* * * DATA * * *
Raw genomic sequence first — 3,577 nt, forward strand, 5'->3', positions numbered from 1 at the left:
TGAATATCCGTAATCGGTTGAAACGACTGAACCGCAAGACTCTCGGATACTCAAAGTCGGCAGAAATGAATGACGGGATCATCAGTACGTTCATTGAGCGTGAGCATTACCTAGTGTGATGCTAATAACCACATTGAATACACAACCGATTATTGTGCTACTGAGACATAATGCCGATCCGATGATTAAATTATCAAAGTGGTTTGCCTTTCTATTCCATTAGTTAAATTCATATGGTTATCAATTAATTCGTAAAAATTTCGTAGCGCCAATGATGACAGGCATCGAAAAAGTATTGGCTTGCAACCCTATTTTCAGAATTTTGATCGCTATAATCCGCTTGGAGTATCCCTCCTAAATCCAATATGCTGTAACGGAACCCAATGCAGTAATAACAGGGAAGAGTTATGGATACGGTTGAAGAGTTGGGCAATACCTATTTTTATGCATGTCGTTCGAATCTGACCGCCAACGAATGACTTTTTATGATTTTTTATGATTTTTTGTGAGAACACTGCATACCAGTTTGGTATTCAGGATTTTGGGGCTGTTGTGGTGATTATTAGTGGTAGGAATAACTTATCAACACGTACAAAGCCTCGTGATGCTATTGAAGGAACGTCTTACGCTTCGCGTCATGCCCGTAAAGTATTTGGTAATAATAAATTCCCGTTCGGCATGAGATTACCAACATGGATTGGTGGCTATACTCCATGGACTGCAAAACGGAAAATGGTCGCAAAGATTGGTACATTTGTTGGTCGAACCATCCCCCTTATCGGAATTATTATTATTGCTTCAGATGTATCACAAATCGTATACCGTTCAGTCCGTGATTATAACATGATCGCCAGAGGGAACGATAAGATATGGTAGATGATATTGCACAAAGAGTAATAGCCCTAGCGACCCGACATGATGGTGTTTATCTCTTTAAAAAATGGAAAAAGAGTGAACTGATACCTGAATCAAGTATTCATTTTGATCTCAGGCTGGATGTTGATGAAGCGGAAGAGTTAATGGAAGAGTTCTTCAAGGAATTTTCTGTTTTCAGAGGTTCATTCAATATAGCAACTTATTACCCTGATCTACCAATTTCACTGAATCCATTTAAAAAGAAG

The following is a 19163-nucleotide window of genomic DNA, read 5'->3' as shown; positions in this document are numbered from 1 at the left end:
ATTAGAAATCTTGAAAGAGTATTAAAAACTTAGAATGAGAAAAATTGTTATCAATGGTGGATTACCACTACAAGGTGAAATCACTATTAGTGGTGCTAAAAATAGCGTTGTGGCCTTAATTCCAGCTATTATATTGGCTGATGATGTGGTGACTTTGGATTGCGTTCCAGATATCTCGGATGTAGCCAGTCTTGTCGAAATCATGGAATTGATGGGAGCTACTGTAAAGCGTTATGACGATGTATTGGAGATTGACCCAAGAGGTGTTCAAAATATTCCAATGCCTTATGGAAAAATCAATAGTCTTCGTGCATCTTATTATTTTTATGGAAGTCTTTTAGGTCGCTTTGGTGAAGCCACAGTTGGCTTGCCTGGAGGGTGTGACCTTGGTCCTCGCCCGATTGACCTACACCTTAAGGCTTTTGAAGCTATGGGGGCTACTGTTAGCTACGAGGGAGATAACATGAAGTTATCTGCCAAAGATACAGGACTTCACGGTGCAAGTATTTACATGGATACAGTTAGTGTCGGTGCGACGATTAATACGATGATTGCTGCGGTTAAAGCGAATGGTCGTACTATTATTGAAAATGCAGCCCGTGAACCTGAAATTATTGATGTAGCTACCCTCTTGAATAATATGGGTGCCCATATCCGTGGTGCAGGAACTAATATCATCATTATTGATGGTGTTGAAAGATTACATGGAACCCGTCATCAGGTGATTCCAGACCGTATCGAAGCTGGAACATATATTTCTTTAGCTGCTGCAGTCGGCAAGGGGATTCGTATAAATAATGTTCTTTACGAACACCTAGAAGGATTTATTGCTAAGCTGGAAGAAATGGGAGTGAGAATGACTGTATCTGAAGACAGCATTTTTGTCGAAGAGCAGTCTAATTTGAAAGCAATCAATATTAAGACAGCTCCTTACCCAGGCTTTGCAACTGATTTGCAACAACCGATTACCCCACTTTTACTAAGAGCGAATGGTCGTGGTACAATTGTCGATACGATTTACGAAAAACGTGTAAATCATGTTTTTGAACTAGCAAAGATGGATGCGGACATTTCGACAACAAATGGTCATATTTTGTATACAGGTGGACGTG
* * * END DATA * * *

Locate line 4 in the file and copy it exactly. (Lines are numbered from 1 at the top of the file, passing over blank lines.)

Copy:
ATTAGAAATCTTGAAAGAGTATTAAAAACTTAGAATGAGAAAAATTGTTATCAATGGTGGATTACCACTACAAGGTGAAATCACTATTAGTGGTGCTAAAAATAGCGTTGTGGCCTTAATTCCAGCTATTATATTGGCTGATGATGTGGTGACTTTGGATTGCGTTCCAGATATCTCGGATGTAGCCAGTCTTGTCGAAATCATGGAATTGATGGGAGCTACTGTAAAGCGTTATGACGATGTATTGGAGATTGACCCAAGAGGTGTTCAAAATATTCCAATGCCTTATGGAAAAATCAATAGTCTTCGTGCATCTTATTATTTTTATGGAAGTCTTTTAGGTCGCTTTGGTGAAGCCACAGTTGGCTTGCCTGGAGGGTGTGACCTTGGTCCTCGCCCGATTGACCTACACCTTAAGGCTTTTGAAGCTATGGGGGCTACTGTTAGCTACGAGGGAGATAACATGAAGTTATCTGCCAAAGATACAGGACTTCACGGTGCAAGTATTTACATGGATACAGTTAGTGTCGGTGCGACGATTAATACGATGATTGCTGCGGTTAAAGCGAATGGTCGTACTATTATTGAAAATGCAGCCCGTGAACCTGAAATTATTGATGTAGCTACCCTCTTGAATAATATGGGTGCCCATATCCGTGGTGCAGGAACTAATATCATCATTATTGATGGTGTTGAAAGATTACATGGAACCCGTCATCAGGTGATTCCAGACCGTATCGAAGCTGGAACATATATTTCTTTAGCTGCTGCAGTCGGCAAGGGGATTCGTATAAATAATGTTCTTTACGAACACCTAGAAGGATTTATTGCTAAGCTGGAAGAAATGGGAGTGAGAATGACTGTATCTGAAGACAGCATTTTTGTCGAAGAGCAGTCTAATTTGAAAGCAATCAATATTAAGACAGCTCCTTACCCAGGCTTTGCAACTGATTTGCAACAACCGATTACCCCACTTTTACTAAGAGCGAATGGTCGTGGTACAATTGTCGATACGATTTACGAAAAACGTGTAAATCATGTTTTTGAACTAGCAAAGATGGATGCGGACATTTCGACAACAAATGGTCATATTTTGTATACAGGTGGACGTG